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Jan 23, 1998

G. Michael Reid on politics

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When News Five’s crew of reporters and cameramen headed off to Belmopan this morning the passenger list also included the name of G. Michael Reid. Although Reid’s essay for tonight had already been written, the commentator discovered that his words were still applicable to the situation at hand.

“This is the story of a nation which stands as a lone English speaking country in a region where just about everyone else speak Spanish. Seventy-five percent of this country is forested. Yet the majority of the inhabitants live on a relatively un-forested ten percent near the sea. Land of the free is their decree and they even boast of being gem-like. In the early 1950′s politics was introduced to this former British colony and two native sons arose as prominent leaders. For a while they were aligned but with different ideologies. They drifted apart and soon after wound up heading separate political parties. We shall hereafter refer to these two P’s as party number one and party number two. Party number one proved without doubt to be the more dominant of the two and upon being elected into office governed the tiny nation for the better part of three decades. During it’s long tenure in office party number one did a decent job of holding things together and was even able to secure independence along the way. Party number two, who all the while had to settle for being just that, number two, after a persistent and insistent twenty eight years in opposition was finally able to get elected.

Now having been in power for the past five years it is time for an election, but then a strange thing happens. The leader of party number two, now the number one party in the land and who incidentally or should we say coincidentally is married to a white woman born in a foreign land is stricken by a fatal heart attack.

Now before anyone gets nervous or celebrate as the case may be let me assure you that as far as I know our honorable prime minister is in good health. This is not a criticism of his choice for a wife, for I consider Mrs. Esquivel to be a fine first lady. It is not a prediction; it is not a revelation of something hidden. It is not even about BELIZE! Though except for the very last part about the heart attack it very well could be. Yet, our parallelism with Guyana is so uncanny that we cannot afford to not pay close attention to the events that are unfurling in what has been declared our sister nation.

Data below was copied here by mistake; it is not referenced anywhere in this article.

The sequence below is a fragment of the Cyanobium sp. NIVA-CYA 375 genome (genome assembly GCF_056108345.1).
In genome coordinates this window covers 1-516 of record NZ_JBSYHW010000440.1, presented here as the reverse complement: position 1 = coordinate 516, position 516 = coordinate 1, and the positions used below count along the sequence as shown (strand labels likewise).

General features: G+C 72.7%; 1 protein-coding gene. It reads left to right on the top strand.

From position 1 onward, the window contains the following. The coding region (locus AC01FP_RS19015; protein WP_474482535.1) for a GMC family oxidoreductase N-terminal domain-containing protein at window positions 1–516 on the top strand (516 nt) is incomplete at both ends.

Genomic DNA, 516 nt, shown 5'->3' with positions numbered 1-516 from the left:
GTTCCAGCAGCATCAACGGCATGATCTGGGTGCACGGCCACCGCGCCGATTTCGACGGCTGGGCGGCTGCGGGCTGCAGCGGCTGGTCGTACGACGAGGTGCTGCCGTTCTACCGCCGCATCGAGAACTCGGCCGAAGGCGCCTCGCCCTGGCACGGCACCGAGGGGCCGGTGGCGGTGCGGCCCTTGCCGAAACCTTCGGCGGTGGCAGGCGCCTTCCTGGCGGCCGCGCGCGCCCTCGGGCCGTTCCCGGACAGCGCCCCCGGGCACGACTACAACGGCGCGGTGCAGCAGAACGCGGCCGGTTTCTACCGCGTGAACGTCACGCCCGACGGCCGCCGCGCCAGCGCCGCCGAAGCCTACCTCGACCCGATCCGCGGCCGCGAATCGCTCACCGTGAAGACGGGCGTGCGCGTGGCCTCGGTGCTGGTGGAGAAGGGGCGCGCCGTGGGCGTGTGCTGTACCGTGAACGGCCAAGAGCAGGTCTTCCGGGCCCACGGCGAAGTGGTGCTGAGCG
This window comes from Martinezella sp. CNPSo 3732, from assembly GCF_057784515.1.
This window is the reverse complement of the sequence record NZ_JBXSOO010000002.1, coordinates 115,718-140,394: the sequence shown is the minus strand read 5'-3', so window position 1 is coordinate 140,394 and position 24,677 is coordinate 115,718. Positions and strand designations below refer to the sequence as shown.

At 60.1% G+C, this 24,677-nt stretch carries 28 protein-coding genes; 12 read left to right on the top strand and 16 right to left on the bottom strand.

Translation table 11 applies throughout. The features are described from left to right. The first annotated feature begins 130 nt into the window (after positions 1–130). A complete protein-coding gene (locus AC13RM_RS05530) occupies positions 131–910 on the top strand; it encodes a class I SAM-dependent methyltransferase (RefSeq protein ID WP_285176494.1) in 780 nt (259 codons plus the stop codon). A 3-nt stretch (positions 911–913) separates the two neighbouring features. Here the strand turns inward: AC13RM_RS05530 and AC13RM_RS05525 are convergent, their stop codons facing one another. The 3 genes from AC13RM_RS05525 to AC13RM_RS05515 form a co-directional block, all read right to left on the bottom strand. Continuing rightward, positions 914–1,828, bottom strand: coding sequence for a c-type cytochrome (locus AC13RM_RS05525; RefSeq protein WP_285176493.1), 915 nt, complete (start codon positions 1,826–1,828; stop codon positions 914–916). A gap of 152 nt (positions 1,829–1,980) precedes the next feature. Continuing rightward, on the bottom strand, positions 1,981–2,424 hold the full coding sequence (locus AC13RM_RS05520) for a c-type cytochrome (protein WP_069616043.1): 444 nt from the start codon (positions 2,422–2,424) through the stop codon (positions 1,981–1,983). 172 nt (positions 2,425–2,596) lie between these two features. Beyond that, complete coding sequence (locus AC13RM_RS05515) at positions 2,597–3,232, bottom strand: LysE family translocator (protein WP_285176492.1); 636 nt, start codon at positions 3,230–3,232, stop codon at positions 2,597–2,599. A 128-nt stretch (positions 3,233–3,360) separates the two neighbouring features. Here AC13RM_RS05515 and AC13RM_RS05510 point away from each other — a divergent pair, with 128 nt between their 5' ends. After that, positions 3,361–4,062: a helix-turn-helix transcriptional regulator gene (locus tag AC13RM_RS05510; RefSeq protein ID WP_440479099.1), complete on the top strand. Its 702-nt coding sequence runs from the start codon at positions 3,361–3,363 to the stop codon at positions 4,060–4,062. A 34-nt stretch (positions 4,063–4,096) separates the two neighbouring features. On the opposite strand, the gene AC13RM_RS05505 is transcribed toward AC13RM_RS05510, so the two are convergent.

On the 15th December, Guyana held national elections and Janet Jagan, widow of the late Chedi Jagan who died in office last year was elected president. A difference that should be noted here is that while Janet Jagan has been active in Guyaneese politics since 1953 our very own first lady has not revealed aspirations toward that end. Another difference is that while our political parties are separated based on the color of a flag or rag if you will. The spilt in Guyana is based on the color of skin. Not black and white but dark and darker. Fifty-five percent of Guyana is East Indian while forty percent is black and as a rule never the twain shall mingle. In Guyana a black man can be shot dead for marrying an East Indian woman and although the prejudice is not as intense vice versa. It is quite bad and getting worse.

Here I believe we can thank God that except for a few who would promote racism. Our biggest problem in this area is in deciding whether or not to let a gay ship dock. As far as our political makeup however BELIZE and Guyana might be as alike as peas in a pod. Consider this in 1959 the PNC which is one of Guyana’s two main political bodies merged with a smaller party called the United Democratic party or U.D.P. While Guyana’s history is marred by political unrest however, BELIZE has remained relatively tranquil. Yet the atmosphere in this country has grown increasingly tense over the past few decades and what with re-registration and the recent halabaloo in the House of Representatives and all no telling what lurks ahead. An election date will be set for sometime this year and once agreed upon we will have to invite nonpartisan observers to oversee the process. Once the votes are counted and the voice of the people heard all must heed. Whichever side loses will have to accept and respect the decision instead of embarking on the usual smear campaign. We should thereafter join hands toward the goal of making BELIZE a better place for our children. The proponents of violence in our country have loud voices, but for our own good we must not allow them to instigate us into destroying our sweet little BELIZE. We cannot allow their selfish egos to be fed with innocent blood.

With the last word, G. Michael Reid.”

The opinions expressed on the Last Word are those of G. Michael Reid and not necessarily those of Channel Five. Comments are welcome.


Viewers please note: This Internet newscast is a verbatim transcript of our evening television newscast. Where speakers use Kriol, we attempt to faithfully reproduce the quotes using a standard spelling system.

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